As outlined by David Herman in Narratologies, the expansion of narratology in the 1980s can be traced along three paths which he defines as, firstly, the increase in digital and communications technologies’ and associated methodologies of narrative; the progression of narrative beyond the domain of the literary; and the growth of narratology into new ‘narrative logics’. Herman sketched a shift from classical to post-classical narratology, in the process highlighting new queer, ethnic, postcolonial and feminist narrative perspectives, as well as the expansion of narrative theory into new media such as the performing arts, computer games and film (Jamieson, 2014)

Marie-Laure Ryan, extending Herman, defines narrative as ‘a cognitive construct or mental image, built by the interpreter in response to the text’. From this definition, it is possible to substitute a range of semiotic objects and constructs, including architecture, for the word ‘text’. In this way, Ryan posits narrative as an active process on the part of the reader or viewer, similarly to reader response theory and reception theory. Werner Wolf describes this active process as ‘narrativisation’.

Narrativisation is the application of a narrative frame, i.e. a cognitive construct that is culturally acquired, which describes the way that we use narrative to organise and structure information. Applying the narrative frame to information, whether it be a text, a moving image, a painting, an object or a situation, causes us to ‘narrativise’ the information. This, for Wolf, is an active process which is an essential part of human thinking

Ryan (2006: 15-16) herself discusses the possibility of narrative environments as an example of metaphorical narration when she outlines the extention of narration to architecture. Thus, she argues,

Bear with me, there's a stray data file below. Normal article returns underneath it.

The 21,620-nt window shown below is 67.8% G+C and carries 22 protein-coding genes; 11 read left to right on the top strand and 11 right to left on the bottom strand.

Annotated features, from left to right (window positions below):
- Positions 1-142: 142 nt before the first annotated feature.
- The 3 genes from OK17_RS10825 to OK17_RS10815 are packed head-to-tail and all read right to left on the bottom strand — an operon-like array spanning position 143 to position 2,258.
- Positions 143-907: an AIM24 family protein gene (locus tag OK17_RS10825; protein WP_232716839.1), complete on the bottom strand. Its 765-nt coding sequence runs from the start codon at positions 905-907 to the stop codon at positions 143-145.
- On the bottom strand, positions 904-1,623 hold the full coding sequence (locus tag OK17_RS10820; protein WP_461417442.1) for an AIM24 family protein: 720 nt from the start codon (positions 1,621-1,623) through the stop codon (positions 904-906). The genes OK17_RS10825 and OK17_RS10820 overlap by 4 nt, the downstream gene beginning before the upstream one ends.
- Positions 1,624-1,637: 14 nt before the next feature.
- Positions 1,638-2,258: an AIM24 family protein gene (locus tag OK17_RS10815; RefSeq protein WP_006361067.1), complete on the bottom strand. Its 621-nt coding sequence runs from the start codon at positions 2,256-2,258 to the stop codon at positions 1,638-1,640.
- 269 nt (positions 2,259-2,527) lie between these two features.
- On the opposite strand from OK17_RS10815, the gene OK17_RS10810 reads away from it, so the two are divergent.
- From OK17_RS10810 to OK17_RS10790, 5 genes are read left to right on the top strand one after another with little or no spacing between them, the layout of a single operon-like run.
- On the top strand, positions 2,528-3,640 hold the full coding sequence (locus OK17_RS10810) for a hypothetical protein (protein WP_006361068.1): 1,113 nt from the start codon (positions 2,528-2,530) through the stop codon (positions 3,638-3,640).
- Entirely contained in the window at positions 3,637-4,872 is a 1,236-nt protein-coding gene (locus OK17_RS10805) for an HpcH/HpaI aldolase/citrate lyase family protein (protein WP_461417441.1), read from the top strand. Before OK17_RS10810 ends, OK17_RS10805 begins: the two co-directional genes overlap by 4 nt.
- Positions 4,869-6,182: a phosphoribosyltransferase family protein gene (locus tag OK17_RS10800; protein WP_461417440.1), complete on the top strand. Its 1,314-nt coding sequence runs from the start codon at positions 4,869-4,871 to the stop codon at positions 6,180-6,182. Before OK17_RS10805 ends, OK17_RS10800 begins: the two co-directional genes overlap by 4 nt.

“In the case of architecture, a metaphorical interpretation would draw an analogy between the temporality of plot and the experience of walking through a building. In a narratively conceived architecture, the visitor’s discovery tour is plotted as a meaningful succession of events. This occurs in Baroque churches, where the visitor’s tour is supposed to reenact the life of Christ.”

Other key figures in the theory and the study of narrative and narrative structure, and the ways that these affect our perceptions and actions, include Plato, Aristotle, Shklovsky, Bakhtin, Ricoeur, Foucault and Bal.


Barthes, R. (1975). An Introduction to the structural analysis of narrative. New Literary History, 6 (2), 237–272. Available from [Accessed 4 April 2016].

Jamieson, C.A. (2014). NATO: Exploring architecture as a narrative medium in postmodern London [PhD thesis]. Royal College of Art. Available from Claire Thesis %28REDACTED VERSION%29.pdf [Accessed 4 February 2019].

Kreisworth, M. (1992). Trusting the tale: the narrativist turn in the human sciences. New Literary History, 23 (3), 629–657. Available from [Accessed 4 February 2019].

Ryan, M.-L. (2006). Narrative, media, and modes. In: Avatars of story. Minneapolis, MN: University of Minnesota Press, 3–30.

Wolf, W. (2003). Narrative and narrativity: a narratological reconceptualization and its applicability to the visual arts. Word & Image, 19 (3), 180–197. Available from [Accessed 4 February 2019].